After twenty years, it is time to say goodbye. I have struggled in vain but it will not do. I have decided to say farewell to my old genealogy program.
Twenty years: it feels like forever in this digital age where three-year-old software feels outdated. My old program was MS-DOS-based and did not even work with a mouse. To keep it running on new versions of Windows required me to jump through an increasing amount of hoops. Emulators, virtual machines, miscellaneous tools and gadgets: whatever it took to keep the program alive.
So why did I even bother? Because entering data was super fast thanks to all the shortcut keys: an important criterion if you’re working on a population reconstruction that often comes down to entering every person in a record series into the database.
My requirements for a genealogy program have changed significantly in the past twenty years. Back then, I was a high school student who had just started doing genealogy. Just being able to record the facts and sources was enough for me. In the years since then, I’ve shifted from being a conclusion-based genealogist to an evidence-oriented genealogist. Rather than registering “the” birth date, I wanted to record all alternative birth dates I found in sources, so I could analyze and compare the data and later see how I came to any particular conclusion.
I also felt an increasing need to attach digital materials to my family tree: not just family photos and videos but also photos and scans of original records. My old program was incapable of handling media. I found a work-around by using an online genealogy program on the side, where I added the images and movies.
Last year, I purchased a new computer, which added a few more hoops to jump through. What pushed me over the edge was that I was unable to get the copy-paste functionality working. I had piles of transcriptions just waiting to be processed, but I was unable to attach them to the right people.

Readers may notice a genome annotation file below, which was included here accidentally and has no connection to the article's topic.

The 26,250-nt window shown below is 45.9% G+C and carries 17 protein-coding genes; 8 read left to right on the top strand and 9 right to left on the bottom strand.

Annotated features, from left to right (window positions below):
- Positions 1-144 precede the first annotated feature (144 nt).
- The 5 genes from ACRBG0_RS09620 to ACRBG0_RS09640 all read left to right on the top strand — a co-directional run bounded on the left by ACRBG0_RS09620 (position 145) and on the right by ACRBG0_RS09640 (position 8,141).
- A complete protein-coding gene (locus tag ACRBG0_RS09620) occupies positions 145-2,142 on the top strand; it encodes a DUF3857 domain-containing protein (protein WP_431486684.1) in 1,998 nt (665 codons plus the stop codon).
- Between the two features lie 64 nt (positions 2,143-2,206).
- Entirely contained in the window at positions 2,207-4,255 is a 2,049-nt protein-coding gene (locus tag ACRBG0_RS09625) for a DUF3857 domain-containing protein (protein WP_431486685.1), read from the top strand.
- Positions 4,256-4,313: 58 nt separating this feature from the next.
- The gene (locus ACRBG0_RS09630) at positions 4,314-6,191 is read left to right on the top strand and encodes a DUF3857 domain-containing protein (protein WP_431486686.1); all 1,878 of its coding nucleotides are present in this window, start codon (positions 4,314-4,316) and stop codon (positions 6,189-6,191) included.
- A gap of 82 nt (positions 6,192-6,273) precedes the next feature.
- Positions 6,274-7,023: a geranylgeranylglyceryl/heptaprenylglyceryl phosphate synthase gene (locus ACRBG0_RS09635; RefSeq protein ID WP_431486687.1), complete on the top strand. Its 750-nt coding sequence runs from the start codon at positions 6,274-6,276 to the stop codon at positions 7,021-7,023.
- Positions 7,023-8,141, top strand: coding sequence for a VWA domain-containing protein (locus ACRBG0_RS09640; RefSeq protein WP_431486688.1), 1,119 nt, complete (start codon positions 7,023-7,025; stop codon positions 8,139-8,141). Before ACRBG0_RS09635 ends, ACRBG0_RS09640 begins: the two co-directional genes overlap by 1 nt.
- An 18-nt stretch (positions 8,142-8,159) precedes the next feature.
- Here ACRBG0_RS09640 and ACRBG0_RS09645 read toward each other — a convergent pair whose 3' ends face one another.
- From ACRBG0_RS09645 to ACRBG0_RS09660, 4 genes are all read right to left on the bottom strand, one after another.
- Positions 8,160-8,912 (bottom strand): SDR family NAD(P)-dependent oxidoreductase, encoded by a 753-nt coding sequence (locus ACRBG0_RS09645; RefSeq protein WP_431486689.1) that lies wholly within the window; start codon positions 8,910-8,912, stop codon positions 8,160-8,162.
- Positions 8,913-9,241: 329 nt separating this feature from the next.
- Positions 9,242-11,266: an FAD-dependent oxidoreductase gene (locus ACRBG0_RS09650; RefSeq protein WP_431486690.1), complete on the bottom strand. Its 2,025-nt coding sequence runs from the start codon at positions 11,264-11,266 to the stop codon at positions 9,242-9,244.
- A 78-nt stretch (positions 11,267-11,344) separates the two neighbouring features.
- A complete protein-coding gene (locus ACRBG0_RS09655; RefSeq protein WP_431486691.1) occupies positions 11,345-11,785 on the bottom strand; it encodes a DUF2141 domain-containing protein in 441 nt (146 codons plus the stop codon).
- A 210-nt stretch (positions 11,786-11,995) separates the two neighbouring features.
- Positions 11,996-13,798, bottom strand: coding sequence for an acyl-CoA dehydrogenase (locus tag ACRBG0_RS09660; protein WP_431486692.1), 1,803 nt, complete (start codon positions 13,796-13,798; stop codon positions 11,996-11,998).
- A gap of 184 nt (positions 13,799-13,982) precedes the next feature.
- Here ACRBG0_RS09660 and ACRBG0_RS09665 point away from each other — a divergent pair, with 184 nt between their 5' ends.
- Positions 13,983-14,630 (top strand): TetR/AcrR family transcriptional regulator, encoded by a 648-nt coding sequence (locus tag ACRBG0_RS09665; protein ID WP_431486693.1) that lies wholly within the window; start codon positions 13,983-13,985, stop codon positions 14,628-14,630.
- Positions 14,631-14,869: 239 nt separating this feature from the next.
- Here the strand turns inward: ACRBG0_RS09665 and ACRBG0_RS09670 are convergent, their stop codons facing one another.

After months of trying out demo versions, I have chosen a new program. How wonderful to have all the information about a person in one place: facts, sources and images. The program comes with an app on my phone, which allows me to carry my data with me wherever I go. Just the other day, I was at a cemetery where I discovered a grave of my great-great-grandfather. I quickly took a picture with my phone and attached it to this ancestor using the app. I feel like my genealogy software has finally entered the twenty-first century.
I still miss my old program. I knew all the tricks and tips and feel a bit disoriented. But the data I enter now is well-documented and I see patterns that I would not have seen before. This is the beginning of a new phase of my research.
This column is a translation of my column that appeared in Genealogie, the quarterly magazine of the Central Bureau for Genealogy, in June 2012.